He speaks to us in his Word as we hear the Scripture readings and the sermon and tells of his wonderful love for each of us.
He listens to our prayers.
He gives himself to us in Holy Communion.
He blesses us and promises to journey with us through the week as we seek to be his disciples in everything we do.
And it is just because Sunday morning is all about God that we then respond with our songs and prayers and offering. These are our responses – they are not the focus. This is not about us – it is about God and especially his love shown to us through Jesus Christ. Isn’t it true that we can too easily miss the point of worship because we make the response part the central and sometimes the only focus of worship and miss meeting God? We are so bound up in the music and whether we like it not, or whether more than two people talked to us, or whether some kid is distracting us that suddenly the whole thing has become about me.
Let me add that when we get it right and God is at the centre of the church then our responses become more meaningful. For example, when Jesus is the centre then just as Jesus welcomed those who were different, likewise we will want to welcome those who see things differently to us, and so on.
The reading from John’s Gospel follows the story of Jesus providing food for a huge crowd of people with just five loaves and two fish. Even though Jesus and the disciples left the area the people clamoured after Jesus thinking that he will produce bread on demand. Jesus attempts to teach them that they ought to hunger after the bread that gives eternal life. He tells them he is the bread of life and they will never go hungry. They don’t get it and ask what good things they must do to get this continual supply of bread. They come back to this one thing – getting this bread is about them.
Believe me in our current cultural climate where there is an even greater focus on our needs and how everything is all about us; it is even harder to get it right. And I can appreciate how hard that must be, especially for those who are new to the church. Our culture encourages us to delve deeper into ourselves, constantly monitor our personal feelings and continually ask ourselves, “What am I feeling now? Why hasn’t this changed my feelings? What am I supposed to be feeling now? Why hasn’t this changed me? Why am I still here if I feel unmoved?”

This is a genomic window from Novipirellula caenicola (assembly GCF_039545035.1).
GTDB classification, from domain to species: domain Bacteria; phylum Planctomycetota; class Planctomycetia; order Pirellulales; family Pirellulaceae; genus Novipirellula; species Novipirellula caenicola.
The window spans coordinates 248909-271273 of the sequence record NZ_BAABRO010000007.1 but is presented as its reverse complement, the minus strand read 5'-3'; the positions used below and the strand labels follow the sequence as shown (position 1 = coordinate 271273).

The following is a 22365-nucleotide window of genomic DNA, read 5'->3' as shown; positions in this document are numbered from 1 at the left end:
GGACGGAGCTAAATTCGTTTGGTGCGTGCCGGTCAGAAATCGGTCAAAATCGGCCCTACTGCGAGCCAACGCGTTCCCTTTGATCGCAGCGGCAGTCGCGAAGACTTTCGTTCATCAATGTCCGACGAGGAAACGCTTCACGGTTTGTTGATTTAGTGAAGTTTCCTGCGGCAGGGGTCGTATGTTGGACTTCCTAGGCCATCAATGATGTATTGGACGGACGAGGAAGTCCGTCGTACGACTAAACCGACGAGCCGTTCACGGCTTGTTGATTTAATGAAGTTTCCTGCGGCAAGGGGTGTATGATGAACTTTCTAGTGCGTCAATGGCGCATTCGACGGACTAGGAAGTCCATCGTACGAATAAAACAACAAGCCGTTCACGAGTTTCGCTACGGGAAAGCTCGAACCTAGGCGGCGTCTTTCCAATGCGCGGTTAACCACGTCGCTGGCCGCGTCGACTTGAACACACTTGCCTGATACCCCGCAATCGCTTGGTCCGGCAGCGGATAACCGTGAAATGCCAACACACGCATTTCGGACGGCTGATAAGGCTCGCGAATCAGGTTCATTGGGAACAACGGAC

Our culture leads us to compare going to
church with going to concert.
A pastor was standing at the door after a worship service where a 150 voice choir and an orchestra had led the packed church and the preacher had given a great sermon focussed on Jesus Christ. As the congregation left the pastor overheard one person say to another, “That didn’t do anything for me”. The pastor did everything to stop himself from saying, “You’ve missed the point. This wasn’t about you”. Maybe classical anthems with an orchestra might not have been appealing to that person but he let that get in the way of being touched by the Holy Spirit. It wasn’t about him. It was about Jesus.
Sunday worship is a God-given opportunity
to look beyond ourselves to get out of ourselves, and put someone else at the
centre of our lives. It’s like
adopting a different set of strategies and values when it comes to being in the
church. It’s like coming
without any tickets on ourselves,
without any expectations that we demand to be fulfilled,
without any feelings that we want changed,
without any idea that we want to be entertained or thrilled or whatever it is that we might expect.
It’s not about us. It is about being served by God. And of course having been met by God we are changed but often in ways that we hadn’t expected before we came through the church doors.
I’ve talked a lot about worship but worship is just an example of how life in the church can become so much about us. This can happen in any aspect of church life. When we make decisions or act as the church we should always be conscious of the cultural conflict that we live in and ask, “Are we doing this because it’s about us or are we doing this because it is about God”.
The great thing about the Christian faith
is that it keeps reminding us that it’s not all about us.
It is about God, God who loves us so much that God sent his Son to save
us, to be with us, to give meaning to our lives that we could not have on our
It’s about God who gave manna to the people in the wilderness,
God who calls himself the Bread of Life and gives eternal life,
God who gives himself to us in bread and wine and journeys with us and within us in our daily struggles,
God who raises us above sin and death and claims us as his own through the water of baptism.
“Thank you, Lord, that it’s not about me. It’s all about you”.
© Pastor Vince Gerhardy
5th August 2012